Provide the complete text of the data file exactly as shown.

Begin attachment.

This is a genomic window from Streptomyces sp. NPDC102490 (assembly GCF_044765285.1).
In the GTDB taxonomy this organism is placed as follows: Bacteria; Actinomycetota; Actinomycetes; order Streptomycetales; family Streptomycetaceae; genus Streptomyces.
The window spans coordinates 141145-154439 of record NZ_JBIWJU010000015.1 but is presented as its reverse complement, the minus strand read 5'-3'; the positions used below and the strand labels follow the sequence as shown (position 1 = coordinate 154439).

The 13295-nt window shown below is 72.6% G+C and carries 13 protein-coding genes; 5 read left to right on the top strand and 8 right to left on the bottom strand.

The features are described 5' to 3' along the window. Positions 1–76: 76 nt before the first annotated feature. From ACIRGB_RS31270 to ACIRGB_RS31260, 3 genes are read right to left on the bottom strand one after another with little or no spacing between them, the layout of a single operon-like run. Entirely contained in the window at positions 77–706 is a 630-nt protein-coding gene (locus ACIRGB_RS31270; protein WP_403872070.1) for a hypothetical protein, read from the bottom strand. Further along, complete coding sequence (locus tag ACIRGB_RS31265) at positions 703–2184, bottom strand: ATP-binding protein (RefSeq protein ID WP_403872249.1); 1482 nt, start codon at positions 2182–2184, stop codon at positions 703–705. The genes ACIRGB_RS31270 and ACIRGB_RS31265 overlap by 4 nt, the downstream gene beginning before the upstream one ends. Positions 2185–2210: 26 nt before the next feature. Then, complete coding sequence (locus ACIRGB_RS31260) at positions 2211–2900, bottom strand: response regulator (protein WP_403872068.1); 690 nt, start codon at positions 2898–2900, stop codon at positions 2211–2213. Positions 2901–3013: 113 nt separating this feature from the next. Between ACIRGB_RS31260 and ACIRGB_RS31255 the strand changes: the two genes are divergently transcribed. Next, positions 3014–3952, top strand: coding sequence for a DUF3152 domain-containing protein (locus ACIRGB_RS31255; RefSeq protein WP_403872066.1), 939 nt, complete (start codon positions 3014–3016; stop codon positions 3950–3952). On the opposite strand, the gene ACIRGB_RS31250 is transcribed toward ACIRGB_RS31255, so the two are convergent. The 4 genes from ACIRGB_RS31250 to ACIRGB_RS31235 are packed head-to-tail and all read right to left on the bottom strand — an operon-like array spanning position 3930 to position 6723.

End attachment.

This is a genomic window from Streptomyces sp. NPDC102490 (assembly GCF_044765285.1).
In the GTDB taxonomy this organism is placed as follows: Bacteria; Actinomycetota; Actinomycetes; order Streptomycetales; family Streptomycetaceae; genus Streptomyces.
The window spans coordinates 141145-154439 of record NZ_JBIWJU010000015.1 but is presented as its reverse complement, the minus strand read 5'-3'; the positions used below and the strand labels follow the sequence as shown (position 1 = coordinate 154439).

The 13295-nt window shown below is 72.6% G+C and carries 13 protein-coding genes; 5 read left to right on the top strand and 8 right to left on the bottom strand.

The features are described 5' to 3' along the window. Positions 1–76: 76 nt before the first annotated feature. From ACIRGB_RS31270 to ACIRGB_RS31260, 3 genes are read right to left on the bottom strand one after another with little or no spacing between them, the layout of a single operon-like run. Entirely contained in the window at positions 77–706 is a 630-nt protein-coding gene (locus ACIRGB_RS31270; protein WP_403872070.1) for a hypothetical protein, read from the bottom strand. Further along, complete coding sequence (locus tag ACIRGB_RS31265) at positions 703–2184, bottom strand: ATP-binding protein (RefSeq protein ID WP_403872249.1); 1482 nt, start codon at positions 2182–2184, stop codon at positions 703–705. The genes ACIRGB_RS31270 and ACIRGB_RS31265 overlap by 4 nt, the downstream gene beginning before the upstream one ends. Positions 2185–2210: 26 nt before the next feature. Then, complete coding sequence (locus ACIRGB_RS31260) at positions 2211–2900, bottom strand: response regulator (protein WP_403872068.1); 690 nt, start codon at positions 2898–2900, stop codon at positions 2211–2213. Positions 2901–3013: 113 nt separating this feature from the next. Between ACIRGB_RS31260 and ACIRGB_RS31255 the strand changes: the two genes are divergently transcribed. Next, positions 3014–3952, top strand: coding sequence for a DUF3152 domain-containing protein (locus ACIRGB_RS31255; RefSeq protein WP_403872066.1), 939 nt, complete (start codon positions 3014–3016; stop codon positions 3950–3952). On the opposite strand, the gene ACIRGB_RS31250 is transcribed toward ACIRGB_RS31255, so the two are convergent. The 4 genes from ACIRGB_RS31250 to ACIRGB_RS31235 are packed head-to-tail and all read right to left on the bottom strand — an operon-like array spanning position 3930 to position 6723.